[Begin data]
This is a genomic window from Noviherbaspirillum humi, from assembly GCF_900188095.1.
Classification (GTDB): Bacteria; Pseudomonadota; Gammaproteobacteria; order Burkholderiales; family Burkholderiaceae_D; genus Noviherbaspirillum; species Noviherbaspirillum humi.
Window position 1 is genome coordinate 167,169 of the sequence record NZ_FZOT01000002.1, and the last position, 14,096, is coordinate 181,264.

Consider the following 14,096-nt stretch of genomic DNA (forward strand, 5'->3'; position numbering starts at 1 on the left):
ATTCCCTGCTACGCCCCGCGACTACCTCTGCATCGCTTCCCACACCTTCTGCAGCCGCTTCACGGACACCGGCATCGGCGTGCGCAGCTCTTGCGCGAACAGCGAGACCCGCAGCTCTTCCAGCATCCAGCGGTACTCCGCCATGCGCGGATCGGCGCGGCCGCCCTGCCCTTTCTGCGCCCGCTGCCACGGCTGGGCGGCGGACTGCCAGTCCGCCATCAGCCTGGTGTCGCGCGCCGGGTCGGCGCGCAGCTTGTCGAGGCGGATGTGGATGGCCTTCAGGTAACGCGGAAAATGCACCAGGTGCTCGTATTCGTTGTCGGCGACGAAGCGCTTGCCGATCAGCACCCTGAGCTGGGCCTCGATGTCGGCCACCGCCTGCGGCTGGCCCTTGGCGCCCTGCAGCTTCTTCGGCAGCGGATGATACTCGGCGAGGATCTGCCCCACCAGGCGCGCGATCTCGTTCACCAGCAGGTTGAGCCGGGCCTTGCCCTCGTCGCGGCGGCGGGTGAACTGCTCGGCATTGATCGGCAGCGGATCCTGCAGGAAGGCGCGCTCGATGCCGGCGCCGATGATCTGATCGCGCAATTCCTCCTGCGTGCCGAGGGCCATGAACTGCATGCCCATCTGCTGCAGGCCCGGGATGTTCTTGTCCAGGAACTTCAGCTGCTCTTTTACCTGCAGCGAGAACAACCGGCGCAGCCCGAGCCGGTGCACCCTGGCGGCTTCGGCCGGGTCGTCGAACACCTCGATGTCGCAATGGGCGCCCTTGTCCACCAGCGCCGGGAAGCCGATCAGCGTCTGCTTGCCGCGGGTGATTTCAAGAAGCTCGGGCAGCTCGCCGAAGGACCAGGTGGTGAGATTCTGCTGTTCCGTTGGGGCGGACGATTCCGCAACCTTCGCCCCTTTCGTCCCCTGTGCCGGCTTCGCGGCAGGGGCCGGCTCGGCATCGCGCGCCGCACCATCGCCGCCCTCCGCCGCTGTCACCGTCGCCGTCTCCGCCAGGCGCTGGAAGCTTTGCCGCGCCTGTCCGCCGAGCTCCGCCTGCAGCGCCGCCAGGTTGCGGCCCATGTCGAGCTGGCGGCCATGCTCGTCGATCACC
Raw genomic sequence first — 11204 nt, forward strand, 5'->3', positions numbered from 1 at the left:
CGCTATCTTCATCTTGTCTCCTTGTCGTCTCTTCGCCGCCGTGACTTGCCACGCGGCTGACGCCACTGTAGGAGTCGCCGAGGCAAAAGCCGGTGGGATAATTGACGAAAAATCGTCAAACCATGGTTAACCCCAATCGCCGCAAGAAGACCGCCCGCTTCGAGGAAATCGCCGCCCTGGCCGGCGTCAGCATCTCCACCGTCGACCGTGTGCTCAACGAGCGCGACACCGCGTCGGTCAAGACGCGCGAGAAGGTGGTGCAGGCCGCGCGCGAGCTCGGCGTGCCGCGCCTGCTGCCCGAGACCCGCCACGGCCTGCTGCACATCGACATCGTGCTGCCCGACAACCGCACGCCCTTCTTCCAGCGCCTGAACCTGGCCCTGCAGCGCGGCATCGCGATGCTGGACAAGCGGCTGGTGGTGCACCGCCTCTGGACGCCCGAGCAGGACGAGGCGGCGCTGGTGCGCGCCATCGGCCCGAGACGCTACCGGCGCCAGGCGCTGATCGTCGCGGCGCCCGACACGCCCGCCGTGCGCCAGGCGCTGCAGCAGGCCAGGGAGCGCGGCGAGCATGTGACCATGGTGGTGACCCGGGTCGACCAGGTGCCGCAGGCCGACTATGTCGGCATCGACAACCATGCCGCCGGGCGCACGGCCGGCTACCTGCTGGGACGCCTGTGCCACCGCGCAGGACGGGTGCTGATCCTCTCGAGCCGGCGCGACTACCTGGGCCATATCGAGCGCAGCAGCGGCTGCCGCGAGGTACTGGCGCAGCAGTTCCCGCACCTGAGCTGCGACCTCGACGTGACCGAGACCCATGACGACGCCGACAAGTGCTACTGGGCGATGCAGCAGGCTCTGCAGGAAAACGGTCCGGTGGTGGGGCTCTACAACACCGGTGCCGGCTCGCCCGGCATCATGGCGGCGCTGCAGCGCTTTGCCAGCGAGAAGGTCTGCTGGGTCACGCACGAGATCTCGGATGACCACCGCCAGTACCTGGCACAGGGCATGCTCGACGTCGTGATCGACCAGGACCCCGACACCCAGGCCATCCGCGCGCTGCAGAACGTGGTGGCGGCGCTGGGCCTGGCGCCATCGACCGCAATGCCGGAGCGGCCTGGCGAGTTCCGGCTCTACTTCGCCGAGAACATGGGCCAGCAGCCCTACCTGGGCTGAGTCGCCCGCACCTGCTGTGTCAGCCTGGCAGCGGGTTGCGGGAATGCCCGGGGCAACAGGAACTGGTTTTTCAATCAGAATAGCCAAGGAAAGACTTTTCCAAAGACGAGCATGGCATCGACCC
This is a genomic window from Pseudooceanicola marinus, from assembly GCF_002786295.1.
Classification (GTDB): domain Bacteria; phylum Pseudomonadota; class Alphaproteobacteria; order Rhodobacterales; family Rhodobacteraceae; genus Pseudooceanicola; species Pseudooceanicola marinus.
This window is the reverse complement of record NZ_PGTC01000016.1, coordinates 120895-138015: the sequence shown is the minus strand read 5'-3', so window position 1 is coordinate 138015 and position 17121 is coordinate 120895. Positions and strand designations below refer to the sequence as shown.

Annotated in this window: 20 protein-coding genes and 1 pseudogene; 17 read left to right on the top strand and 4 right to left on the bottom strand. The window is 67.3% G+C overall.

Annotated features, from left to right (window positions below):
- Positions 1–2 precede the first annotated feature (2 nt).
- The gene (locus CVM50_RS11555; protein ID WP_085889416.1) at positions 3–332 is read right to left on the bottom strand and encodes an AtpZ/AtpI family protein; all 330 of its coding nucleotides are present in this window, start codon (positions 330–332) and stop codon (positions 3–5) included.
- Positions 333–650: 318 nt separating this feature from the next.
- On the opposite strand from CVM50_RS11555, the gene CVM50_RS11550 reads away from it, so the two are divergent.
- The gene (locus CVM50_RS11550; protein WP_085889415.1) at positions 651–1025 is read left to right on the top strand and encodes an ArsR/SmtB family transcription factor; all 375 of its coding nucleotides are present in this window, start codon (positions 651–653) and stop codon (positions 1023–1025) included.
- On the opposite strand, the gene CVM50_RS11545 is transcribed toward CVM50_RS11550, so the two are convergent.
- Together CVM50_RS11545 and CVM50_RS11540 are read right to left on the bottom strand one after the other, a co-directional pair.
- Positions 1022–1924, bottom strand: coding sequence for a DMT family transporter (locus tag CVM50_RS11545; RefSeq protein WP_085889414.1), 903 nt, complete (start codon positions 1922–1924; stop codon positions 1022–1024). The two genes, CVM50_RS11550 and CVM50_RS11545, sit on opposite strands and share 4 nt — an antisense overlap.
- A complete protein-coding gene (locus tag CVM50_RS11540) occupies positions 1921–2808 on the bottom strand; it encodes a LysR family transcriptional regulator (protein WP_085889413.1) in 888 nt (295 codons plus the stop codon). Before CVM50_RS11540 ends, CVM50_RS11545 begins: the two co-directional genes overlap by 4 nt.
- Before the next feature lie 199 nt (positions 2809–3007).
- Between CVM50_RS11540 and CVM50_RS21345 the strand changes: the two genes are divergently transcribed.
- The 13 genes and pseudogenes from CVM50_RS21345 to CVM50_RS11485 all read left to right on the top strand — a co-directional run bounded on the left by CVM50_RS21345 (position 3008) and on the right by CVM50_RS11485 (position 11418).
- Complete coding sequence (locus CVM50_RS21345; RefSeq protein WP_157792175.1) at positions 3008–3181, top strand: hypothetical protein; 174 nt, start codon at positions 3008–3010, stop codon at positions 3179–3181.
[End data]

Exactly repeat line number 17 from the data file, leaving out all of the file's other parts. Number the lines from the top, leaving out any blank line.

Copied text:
- The gene (locus CVM50_RS11550; protein WP_085889415.1) at positions 651–1025 is read left to right on the top strand and encodes an ArsR/SmtB family transcription factor; all 375 of its coding nucleotides are present in this window, start codon (positions 651–653) and stop codon (positions 1023–1025) included.